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Portland beats Chiefs to tie series

That cushy two-game lead the Spokane Chiefs held over Portland just a few days back is history; vaporized on Friday night by another unproductive offensive effort that resulted in a 4-2 loss to the Winterhawks in front of a disappointed Arena crowd of 5,718.

And now the Chiefs find themselves tied 2-2 and in desperate need of win at home Saturday in Game 5 of their best-of-seven first-round Western Hockey League playoff series against Portland, which used a pair of goals from Chris Francis and some solid goaltending from Mac Carruth to run its record in the Arena to 6-0 this season.

“Obviously, we didn’t want this to happen,” said Tyler Johnson, who had a goal and an assist for the Chiefs, who were beaten by the Winterhawks 2-1 on Wednesday. “But at the same time, we knew it was a possibility. Portland is a great team, they work really hard and they beat us in the season series, so we knew we were going to have to battle.

“And that’s what we’ve got to do again tomorrow night.”

The Chiefs were much more active, offensively, than they were in Wednesday’s loss, but couldn’t solve Carruth, who not only turned back 29 shots but also assisted on two of Portland’s goals.

“Defensively, we had a couple of breakdowns in that first period,” admitted Chiefs coach Hardy Sauter. “But offensively, I thought we generated a few more chances that in the previous game. We just need to find a way to score more goals.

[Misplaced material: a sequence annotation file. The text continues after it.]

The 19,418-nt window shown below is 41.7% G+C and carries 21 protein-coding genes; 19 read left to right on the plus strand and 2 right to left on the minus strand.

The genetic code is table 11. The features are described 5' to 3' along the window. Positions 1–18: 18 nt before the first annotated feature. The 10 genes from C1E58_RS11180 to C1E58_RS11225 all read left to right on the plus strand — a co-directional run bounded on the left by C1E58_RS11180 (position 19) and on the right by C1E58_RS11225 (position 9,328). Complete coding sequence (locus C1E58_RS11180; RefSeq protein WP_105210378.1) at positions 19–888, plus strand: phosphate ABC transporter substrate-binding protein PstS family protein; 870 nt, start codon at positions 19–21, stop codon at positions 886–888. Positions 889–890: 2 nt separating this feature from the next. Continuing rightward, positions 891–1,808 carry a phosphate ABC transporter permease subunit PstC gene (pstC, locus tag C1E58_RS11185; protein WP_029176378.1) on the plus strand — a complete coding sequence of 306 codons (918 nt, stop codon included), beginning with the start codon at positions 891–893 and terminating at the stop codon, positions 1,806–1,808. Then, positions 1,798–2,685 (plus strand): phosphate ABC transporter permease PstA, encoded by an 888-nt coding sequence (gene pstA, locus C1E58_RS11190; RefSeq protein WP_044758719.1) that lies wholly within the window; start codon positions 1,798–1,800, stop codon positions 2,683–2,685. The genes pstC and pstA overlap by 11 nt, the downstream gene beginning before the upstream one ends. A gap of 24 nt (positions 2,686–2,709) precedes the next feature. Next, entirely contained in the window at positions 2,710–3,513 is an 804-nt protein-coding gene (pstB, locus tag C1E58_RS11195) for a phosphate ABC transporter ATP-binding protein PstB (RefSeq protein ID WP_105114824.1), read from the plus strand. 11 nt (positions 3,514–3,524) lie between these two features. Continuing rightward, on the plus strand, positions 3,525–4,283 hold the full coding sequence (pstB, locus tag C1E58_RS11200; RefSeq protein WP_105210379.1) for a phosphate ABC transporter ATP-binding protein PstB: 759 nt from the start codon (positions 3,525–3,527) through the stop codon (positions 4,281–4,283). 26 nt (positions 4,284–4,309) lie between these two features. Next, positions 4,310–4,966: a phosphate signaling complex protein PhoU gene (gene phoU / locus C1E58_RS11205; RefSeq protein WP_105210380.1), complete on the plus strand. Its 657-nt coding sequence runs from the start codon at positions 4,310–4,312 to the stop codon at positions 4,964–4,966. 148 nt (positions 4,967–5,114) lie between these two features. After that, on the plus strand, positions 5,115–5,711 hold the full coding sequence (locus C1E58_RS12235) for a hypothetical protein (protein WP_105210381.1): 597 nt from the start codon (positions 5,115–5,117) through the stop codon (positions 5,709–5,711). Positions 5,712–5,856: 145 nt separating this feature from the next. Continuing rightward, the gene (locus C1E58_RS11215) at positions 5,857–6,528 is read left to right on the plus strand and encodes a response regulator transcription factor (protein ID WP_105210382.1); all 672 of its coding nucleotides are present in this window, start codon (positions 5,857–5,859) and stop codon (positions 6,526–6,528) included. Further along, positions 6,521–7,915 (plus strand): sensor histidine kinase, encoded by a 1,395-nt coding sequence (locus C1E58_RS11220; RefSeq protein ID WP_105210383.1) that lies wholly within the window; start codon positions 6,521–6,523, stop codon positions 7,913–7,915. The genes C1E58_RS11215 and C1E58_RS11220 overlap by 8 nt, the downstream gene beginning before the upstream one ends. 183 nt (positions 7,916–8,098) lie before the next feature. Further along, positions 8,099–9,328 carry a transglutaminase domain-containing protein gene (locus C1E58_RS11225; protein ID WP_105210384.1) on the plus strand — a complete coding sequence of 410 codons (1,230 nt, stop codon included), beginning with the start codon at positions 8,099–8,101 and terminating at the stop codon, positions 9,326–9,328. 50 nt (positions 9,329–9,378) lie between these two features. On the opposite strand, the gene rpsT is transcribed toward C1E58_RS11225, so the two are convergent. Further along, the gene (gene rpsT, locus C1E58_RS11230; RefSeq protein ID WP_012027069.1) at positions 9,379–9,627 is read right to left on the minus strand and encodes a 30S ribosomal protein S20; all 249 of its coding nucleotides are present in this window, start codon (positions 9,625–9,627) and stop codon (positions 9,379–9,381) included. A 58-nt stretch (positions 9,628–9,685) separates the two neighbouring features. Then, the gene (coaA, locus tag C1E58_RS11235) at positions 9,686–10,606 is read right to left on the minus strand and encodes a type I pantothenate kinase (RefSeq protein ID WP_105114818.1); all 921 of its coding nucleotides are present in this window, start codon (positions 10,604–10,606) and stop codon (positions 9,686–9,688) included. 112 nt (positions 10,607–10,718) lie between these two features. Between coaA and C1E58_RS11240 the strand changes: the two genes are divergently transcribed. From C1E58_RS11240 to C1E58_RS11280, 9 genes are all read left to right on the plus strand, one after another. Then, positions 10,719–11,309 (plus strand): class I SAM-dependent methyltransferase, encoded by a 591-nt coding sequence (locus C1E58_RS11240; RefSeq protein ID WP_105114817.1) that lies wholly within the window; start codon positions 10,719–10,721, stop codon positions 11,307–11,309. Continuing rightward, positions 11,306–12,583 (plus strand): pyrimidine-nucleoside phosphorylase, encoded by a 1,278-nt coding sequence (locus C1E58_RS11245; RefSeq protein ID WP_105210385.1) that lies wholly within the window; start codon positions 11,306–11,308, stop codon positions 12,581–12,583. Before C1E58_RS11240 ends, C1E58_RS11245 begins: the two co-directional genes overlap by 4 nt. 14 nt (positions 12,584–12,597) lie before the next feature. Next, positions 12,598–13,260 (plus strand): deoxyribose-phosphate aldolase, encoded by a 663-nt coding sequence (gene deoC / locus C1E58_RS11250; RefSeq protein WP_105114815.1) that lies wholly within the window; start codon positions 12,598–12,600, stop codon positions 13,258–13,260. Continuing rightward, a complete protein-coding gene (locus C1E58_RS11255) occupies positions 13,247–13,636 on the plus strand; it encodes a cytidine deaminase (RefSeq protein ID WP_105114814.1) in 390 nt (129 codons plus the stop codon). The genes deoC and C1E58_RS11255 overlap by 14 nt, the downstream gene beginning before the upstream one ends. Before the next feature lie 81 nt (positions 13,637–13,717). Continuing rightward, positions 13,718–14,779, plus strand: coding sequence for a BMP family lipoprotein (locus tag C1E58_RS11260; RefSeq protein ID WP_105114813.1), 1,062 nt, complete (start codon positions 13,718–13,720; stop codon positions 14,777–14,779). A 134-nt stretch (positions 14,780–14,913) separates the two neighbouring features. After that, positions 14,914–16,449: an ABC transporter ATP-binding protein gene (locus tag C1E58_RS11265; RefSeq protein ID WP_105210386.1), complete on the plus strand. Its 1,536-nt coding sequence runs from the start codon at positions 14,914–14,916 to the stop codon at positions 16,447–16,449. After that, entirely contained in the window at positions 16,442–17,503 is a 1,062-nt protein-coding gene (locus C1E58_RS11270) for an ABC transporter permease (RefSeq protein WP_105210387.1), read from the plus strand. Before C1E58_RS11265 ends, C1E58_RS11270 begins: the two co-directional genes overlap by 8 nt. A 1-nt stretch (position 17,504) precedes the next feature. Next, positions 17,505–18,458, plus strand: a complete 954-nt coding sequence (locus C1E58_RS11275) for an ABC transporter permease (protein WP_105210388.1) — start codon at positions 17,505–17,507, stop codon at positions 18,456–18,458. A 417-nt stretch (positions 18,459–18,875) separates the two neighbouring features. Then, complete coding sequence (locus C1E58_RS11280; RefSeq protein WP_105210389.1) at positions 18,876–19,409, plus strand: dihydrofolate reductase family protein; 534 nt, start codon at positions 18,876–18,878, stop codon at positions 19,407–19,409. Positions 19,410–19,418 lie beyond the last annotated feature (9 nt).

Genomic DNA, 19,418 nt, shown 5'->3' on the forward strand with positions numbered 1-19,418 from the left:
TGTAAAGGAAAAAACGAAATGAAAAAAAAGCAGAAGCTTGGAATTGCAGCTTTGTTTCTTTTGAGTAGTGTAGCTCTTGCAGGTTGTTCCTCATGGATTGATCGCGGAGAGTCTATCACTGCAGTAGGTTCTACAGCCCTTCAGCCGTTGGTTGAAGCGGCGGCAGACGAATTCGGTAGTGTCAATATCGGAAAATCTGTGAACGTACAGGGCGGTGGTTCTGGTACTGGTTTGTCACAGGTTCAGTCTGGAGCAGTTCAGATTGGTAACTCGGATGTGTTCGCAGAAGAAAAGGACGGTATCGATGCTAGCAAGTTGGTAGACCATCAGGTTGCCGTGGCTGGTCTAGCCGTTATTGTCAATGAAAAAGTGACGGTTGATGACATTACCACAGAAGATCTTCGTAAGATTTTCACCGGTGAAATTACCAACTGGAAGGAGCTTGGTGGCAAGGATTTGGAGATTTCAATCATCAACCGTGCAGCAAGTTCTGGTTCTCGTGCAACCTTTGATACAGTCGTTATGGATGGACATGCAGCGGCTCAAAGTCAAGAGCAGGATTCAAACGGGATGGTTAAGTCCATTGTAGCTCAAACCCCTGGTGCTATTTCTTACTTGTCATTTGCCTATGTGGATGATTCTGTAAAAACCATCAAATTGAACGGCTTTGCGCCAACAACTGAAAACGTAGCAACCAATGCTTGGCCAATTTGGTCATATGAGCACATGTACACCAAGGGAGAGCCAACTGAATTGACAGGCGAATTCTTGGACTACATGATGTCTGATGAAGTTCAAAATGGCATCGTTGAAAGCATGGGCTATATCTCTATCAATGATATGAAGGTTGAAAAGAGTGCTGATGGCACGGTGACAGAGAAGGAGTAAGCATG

“I thought we were close tonight, but, obviously, we need to get better in that area.”

Trailing 4-1, early in the third period, the Chiefs appeared poised to claw their way back into the game when Kyle Beach punched home a goal just six seconds into a 5-minute power player resulting from a game misconduct penalty on Portland’s Tayler Jordan for charging Spokane goaltender James Reid.

But after scoring that quick goal, the Chiefs came up empty the rest of the way, despite getting a couple of good scoring opportunities.

“Obviously, we were excited to get that second goal and basically still have five minutes to work with on the power play,” Sauter said. “But their penalty killers did a good job, and we were never really able to generate more than a couple of chances.”

According to Johnson, he and his teammates were expecting much bigger things from their prolonged five-on-four advantage.

“We thought we were going to get back in the game right there,” he explained, ‘but we didn’t do a lot of the things we normally do in that situation, and it really cost us. I felt like we had some quality chances, but we still need to do a better job of getting the puck in the net.”

Both teams scored power-play goals in the second period, and the Chiefs desperately needed theirs after a 4-minute high-sticking penalty on Jared Cowen helped free Francis up for his second goal at the 7:26 mark to give Portland a 3-0 lead.

Spokane’s answer came a few minutes later when Johnson took a nifty pass from teammate Levko Koper directly to the right of the Winterhawks’ goal and bumped the puck past Carruth.

Portland jumped on the Chiefs early, scoring a pair of first-period goals. The first came just a little over six minutes in, when Luke Walker, standing unchecked just to the right of Spokane’s net, took a short pass from Oliver Gabriel and directed it past Reid, who was focused on Gabriel just to the left of the crease.

The Winterhawks second goal came a little over six minutes later, when Francis snapped a wrist shot past Reid from just inside the left faceoff circle, prompting Sauter to yank his starting goaltender in favor of Tadjdeh for the rest of the period.

Reid returned following the first intermission and finished in net for the Chiefs, turning away 23 shots.

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